had been done or thought of for two weeks in Springfield but the preparations for this day, and they had been made with a thoroughness which surprised the visitors from the East. The body lay in state in the Capitol, which was richly draped from roof to basement in black velvet and silver fringe. Within it was a bower of bloom and fragrance. For twenty-four hours an unbroken stream of people passed through, bidding their friend and neighbor welcome home and farewell; and at ten o'clock on May 4, the coffin lid was closed, and a vast procession moved out to Oak Ridge, where the town had set apart a lovely spot for his grave, and where the dead President was committed to the soil of the State which had so loved and honored him. The ceremonies at the grave were simple and touching. Bishop Simpson delivered a pathetic oration; prayers were offered and hymns were sung; but the weightiest aid most eloquent words uttered anywhere that day were those of the second inaugural, which the co
The Atlanta (Georgia) Campaign: May 1 - September 8, 1864., Part I: General Report. (ed. Maj. George B. Davis, Mr. Leslie J. Perry, Mr. Joseph W. Kirkley), Report of Lieut. Gen. Ulysses S. Grant, U. S. Army, commanding armies of the United States, of operations march, 1864-May, 1865. (search)
ing in readiness and the roads favorable, orders were given for a general movement of all the armies not later than the 4th of May. My first object being to break the military power of the rebellion and capture the enemy's important strongholds, madich he would otherwise have received. The movement of the Army of the Potomac commeiced early on the morning of the 4th of May, under the immediate direction and orders of Major-General Meade, pursuant to instructions. Before night the whole army to guard our trains. General Butler moved his main force up the James River, in pursuance of instructions, on the 4th of May, General Gillmore having joined him with the Tenth Corps. At the same time he sent a force of 1,800 cavalry, by way of trying to make his escape, sent forces in pursuit, and succeeded in capturing him on the morning of May 11. On the 4th day of May General Dick Taylor surrendered to General Canby all the remaining rebel forces east of the Mississippi. Subordinate
The Atlanta (Georgia) Campaign: May 1 - September 8, 1864., Part I: General Report. (ed. Maj. George B. Davis, Mr. Leslie J. Perry, Mr. Joseph W. Kirkley), Reports etc., of this campaign (search)
alion. No. 104Capt. William S. McManus, Fifteenth U. S. Infantry, commanding Second Battalion. No. 105Capt. Robert P. Barry, Sixteenth U. S. Infantry. No. 106Capt. George W. Smith, Eighteenth U. S. Infantry, of operations May 3-July 17. No. 107Capt. lyman M. Kellogg, Eighteenth U. S. Infantry, of operations June 14-September 1. No. 108Capt. Robert B. Hull, Eighteenth U. S. Infantry. No. 109Capt. William J. Fetterman, Eighteenth U. S. Infantry, commanding Second Battalion, of operations May 4-July 5. No. 110Capt. James Mooney, Nineteenth U. S. Infantry, commanding First Battalion. No. 111Col. Benjamin F. Scribner, Thirty-eighth Indiana Infantry, commanding Third Brigade, of operations May 7-July 5. No. 112Col. Marshall F. Moore, Sixty-ninth Ohio Infantry, commanding Third Brigade, of operations July 15-September 8. No. 113Lieut. Col. Willian D. Ward, Thirty-seventh Indiana Infantry. No. 114Maj. Thomas V. Kimble, Thirty-seventh Indiana Infantry, of operations May 27-June 6.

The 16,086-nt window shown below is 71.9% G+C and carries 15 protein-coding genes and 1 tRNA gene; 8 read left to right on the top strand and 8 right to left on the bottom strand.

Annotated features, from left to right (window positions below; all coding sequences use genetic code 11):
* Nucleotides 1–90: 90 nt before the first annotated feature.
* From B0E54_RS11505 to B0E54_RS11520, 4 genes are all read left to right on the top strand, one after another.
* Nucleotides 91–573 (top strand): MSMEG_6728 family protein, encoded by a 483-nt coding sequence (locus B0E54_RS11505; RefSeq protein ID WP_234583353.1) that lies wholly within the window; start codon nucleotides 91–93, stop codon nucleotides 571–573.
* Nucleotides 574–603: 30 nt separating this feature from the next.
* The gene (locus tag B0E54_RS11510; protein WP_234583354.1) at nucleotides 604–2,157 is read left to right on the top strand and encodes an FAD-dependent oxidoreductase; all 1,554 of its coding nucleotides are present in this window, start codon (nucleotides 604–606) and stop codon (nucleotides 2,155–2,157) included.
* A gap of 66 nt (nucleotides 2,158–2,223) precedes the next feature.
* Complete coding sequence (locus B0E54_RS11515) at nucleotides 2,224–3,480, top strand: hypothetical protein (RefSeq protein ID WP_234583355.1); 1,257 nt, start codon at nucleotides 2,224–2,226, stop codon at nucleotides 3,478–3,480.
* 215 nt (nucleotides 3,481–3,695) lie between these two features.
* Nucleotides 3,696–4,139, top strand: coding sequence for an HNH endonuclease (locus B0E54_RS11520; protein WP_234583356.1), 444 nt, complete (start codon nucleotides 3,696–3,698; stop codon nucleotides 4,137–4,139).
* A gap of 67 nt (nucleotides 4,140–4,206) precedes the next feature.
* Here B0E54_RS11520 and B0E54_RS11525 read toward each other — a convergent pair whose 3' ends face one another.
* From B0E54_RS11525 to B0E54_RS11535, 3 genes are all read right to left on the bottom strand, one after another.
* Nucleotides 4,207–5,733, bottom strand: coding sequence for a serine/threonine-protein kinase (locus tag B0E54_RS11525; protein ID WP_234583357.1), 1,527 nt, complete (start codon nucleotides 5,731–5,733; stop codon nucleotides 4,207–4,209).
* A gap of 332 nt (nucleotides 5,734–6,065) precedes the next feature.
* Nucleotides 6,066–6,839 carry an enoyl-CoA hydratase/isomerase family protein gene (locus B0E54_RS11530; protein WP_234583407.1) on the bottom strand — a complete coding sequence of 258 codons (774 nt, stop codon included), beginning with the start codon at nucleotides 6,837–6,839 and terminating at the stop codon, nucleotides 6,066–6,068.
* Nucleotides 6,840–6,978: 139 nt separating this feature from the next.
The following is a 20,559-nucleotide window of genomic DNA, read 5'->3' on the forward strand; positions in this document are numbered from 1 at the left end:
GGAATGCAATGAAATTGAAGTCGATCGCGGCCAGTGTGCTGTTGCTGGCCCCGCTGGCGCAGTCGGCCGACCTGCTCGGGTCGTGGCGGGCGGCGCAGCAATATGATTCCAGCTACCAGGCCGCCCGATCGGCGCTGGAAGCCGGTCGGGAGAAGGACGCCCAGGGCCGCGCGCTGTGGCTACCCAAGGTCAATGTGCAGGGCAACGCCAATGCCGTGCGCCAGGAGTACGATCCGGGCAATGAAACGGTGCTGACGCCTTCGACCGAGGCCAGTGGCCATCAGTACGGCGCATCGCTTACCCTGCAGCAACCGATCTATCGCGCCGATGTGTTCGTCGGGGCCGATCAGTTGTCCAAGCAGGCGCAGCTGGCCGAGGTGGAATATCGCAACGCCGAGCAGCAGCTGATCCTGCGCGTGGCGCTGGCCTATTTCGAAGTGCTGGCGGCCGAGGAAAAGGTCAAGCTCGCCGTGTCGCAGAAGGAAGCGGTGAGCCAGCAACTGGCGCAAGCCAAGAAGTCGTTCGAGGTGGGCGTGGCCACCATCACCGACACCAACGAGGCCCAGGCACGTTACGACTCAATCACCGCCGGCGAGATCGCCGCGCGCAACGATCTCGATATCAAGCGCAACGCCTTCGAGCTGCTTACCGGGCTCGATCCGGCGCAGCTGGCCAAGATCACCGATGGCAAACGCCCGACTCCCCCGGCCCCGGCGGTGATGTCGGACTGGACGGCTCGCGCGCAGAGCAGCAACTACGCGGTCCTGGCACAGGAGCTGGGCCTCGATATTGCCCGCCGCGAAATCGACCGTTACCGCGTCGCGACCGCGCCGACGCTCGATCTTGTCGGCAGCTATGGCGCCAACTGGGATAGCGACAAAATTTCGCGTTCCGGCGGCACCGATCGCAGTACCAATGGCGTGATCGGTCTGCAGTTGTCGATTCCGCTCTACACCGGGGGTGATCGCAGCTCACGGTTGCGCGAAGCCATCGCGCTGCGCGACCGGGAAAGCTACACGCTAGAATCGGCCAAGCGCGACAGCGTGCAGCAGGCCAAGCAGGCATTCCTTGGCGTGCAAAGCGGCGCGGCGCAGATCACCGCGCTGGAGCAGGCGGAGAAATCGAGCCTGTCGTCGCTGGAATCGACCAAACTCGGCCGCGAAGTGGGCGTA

The Atlanta (Georgia) Campaign: May 1 - September 8, 1864., Part I: General Report. (ed. Maj. George B. Davis, Mr. Leslie J. Perry, Mr. Joseph W. Kirkley), chapter 9 (search)
nce and ordnance stores captured by and from the enemy, together with a list of ammunition expended in the campaign, from May 4 to September 8, 1864. The expenditures of ammunition were quite large, still at no time during the campaign, notwithstanMississippi. Inclosure. Report of artillery captured by and from the enemy during the campaign commencing May 4 and ending September 8, 1864. Zzz Report of artillery captured by and from the enemy, &c.-continued. Zzz Report of gun carriages, &c., captured by and from the enemy during the campaign commencing May 4 and ending September 8, 1864. Zzz The Army of the Cumberland captured a quantity of artillery implements, equipments, and spare parts of caissons. Ei commanding Army of the Cumberland. Report of ammunition captured by and from the enemy during the campaign commencing May 4 and ending September 8, 1864. Zzz T. G. Baylor, Capt. and Chief of Ordnance, Mil. Div. of the Mississippi. Hdqrs. M
The Atlanta (Georgia) Campaign: May 1 - September 8, 1864., Part I: General Report. (ed. Maj. George B. Davis, Mr. Leslie J. Perry, Mr. Joseph W. Kirkley), chapter 27 (search)
na, Colonel Suman; Thirty-sixth Indiana, Lieutenant-Colonel Carey; Thirtieth Indiana, Captain Dawson; Seventy-seventh Pennsylvania, Capt. J. J. Lawson, to which was attached Batltry B, Pennsylvania. Effective force, officers and men, about 2,900. By orders from Major-General Stanley, division commander, we marched with the balance of his command on the 3d day of May, 1864, from our camp at Blue Springs, near Cleveland, Tenn., to Red Clay, on the Georgia line, and camped for the night. May 4, marched with the division to Catoosa Springs, Ga. (with light skirmishing), for concentration with the army, where we rested until May 7, when we marched with the corps, drove the enemy from and took possession of Tunnel Hill, Ga. For several succeeding days we advanced upon and ineffectually endeavored to drive the enemy from Rocky Face Ridge in our front. My position was on the left of the rail and wagon roads leading through Buzzard Roost Gap, on the Dalton road. The enemy had strongly